Bruce Bartlett, columnist, Forbes.com; former adviser to Reagan and Bush I: “I would hate to venture a specific number…. I would, however, say that I think the top rate could be quite a bit higher than it is without significantly impairing incentives or leading to excessive amounts of tax avoidance. I think 50 percent is an important threshold and I would be very reluctant to go higher even if it raised net revenue…. Anthony Atkinson, probably the leading public finance economist in England, estimates (PDF) that the top rate could go as high as 63% to 83% before it became counterproductive in terms of revenue…The European Central Bank…finds that only two European countries are on the wrong side of the Laffer Curve. All other countries could raise substantial additional revenue by raising tax rates.”
“Since our rates are much lower than those it Europe, it suggests that we have a very long way to go before the top rate became counterproductive.”
Arthur Laffer wrote an op-ed for the Wall Street Journal last week arguing that the tax burden of the rich has already risen dramatically in the past few decades, and as a result raising it further is unlikely to help our economic situation. Actually, Laffer thinks higher tax rates for the rich will create more poverty, though he doesn’t exactly say how. Laffer used a chart in the piece that showed the tax burden of the top 1% as a percentage of GDP was now roughly equal to that of the bottom 95%. That is a big change from the early 1980s when the bottom 95% contributed roughly four times as much to tax revenue as the the top 1% in terms of GDP.
So are the rich paying too much? Probably not. What Laffer doesn’t point out is that over that time there has been dramatic change in income distributions. The rich make increasingly more of the nation’s income. So shouldn’t they pay a larger percentage of the income tax. Isn’t that how it is supposed to work? As Suroweicki says, from 2002-2007 the income of the top 1% has roughly doubled. Yet on Laffer’s chart their tax burden has not risen nearly that much, just 40% over that time from about 2.25% of GDP to 3.25%. Based on their income growth alone the top 1% should be contributing 4.5% of GDP, or 1.25% points more than they do now.
Lastly, many people argue that there is no point in increasing the tax rate on the super wealthy because our deficit has grown so huge, the hit to the weathly won’t make that much of a dent in the national debt. From Business Insider:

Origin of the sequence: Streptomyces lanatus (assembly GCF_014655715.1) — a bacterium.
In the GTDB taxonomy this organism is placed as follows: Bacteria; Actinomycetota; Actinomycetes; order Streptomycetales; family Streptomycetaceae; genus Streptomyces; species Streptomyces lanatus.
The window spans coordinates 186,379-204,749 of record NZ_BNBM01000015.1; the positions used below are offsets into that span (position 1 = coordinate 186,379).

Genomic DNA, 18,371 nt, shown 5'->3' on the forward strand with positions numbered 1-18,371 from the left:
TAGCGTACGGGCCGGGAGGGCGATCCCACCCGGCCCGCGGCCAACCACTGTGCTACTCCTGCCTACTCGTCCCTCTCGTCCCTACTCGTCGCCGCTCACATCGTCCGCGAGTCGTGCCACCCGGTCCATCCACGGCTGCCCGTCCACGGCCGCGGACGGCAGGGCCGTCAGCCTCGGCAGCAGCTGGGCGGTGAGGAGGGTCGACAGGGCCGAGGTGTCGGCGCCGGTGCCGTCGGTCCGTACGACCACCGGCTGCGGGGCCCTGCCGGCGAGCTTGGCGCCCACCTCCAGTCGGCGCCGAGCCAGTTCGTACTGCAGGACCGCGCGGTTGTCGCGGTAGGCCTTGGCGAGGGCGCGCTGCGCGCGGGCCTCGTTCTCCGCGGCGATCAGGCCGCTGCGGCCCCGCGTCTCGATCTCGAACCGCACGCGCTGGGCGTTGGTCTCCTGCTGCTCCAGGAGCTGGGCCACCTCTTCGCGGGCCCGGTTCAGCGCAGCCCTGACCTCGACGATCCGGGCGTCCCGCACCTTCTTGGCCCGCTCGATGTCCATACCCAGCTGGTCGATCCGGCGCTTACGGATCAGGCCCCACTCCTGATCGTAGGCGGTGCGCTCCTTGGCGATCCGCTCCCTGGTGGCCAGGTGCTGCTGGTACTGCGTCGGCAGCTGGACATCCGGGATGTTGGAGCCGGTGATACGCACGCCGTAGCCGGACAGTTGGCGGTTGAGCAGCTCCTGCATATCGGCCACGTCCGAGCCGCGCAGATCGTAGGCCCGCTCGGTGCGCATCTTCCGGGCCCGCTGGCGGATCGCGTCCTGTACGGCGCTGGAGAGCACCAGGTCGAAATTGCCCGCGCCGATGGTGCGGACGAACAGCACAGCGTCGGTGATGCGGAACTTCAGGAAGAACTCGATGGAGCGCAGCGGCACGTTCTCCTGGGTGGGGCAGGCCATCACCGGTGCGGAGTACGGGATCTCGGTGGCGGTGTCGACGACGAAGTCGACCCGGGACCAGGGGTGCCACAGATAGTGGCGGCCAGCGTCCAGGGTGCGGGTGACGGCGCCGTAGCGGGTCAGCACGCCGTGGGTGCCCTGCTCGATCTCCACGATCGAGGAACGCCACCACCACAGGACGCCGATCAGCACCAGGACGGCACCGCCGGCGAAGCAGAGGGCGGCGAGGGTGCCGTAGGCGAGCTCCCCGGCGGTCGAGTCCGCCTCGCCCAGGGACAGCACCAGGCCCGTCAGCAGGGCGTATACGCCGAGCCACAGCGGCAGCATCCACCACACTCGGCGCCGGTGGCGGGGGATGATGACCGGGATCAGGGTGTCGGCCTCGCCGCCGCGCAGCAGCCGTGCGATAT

For one thing, we’re not sure that hiking taxes on the LeBron Jameses of the world is going to move the needle much in terms of revenue, so if the point of this discussion is to hike taxes for deficit-lowering purposes, this might be fruitless.
Yes, but you have to start somewhere. I believe the estimate is that allowing the Bush era tax cuts on the wealthiest 3% of Americans to expire will generate $700 million billion in revenue over the next decade. Isn’t that the same $700 million billion that we thought was so unfair to hand out to Wall Street at the height of the financial crisis? It would also nearly pay the cost of the stimulus. During that debate, everyone thought those $700 million billion dollars were important. Why not now?
But even if tax hikes on the rich don’t generate that much revenue they are important symbolic gesture. Many people are worried that investors will soon run screaming from our bonds, and that today’s low interest rates are a temporary mirage covering our poor fiscal condition. But the debate that is going on is mostly a confidence debate. There no immediate fiscal crisis with our nation’s finances. The U.S. Treasuries market is telling us that. But there is a fear that down the road we won’t be able to raise taxes when we have to. Raising taxes on the super rich now would show the bond market that the US has the political will to raise revenues when we need to. That should continue to keep interest rates low for sometime, helping the rich and the poor alike. For that reason alone, raising taxes on the super rich is perhaps more important than we think.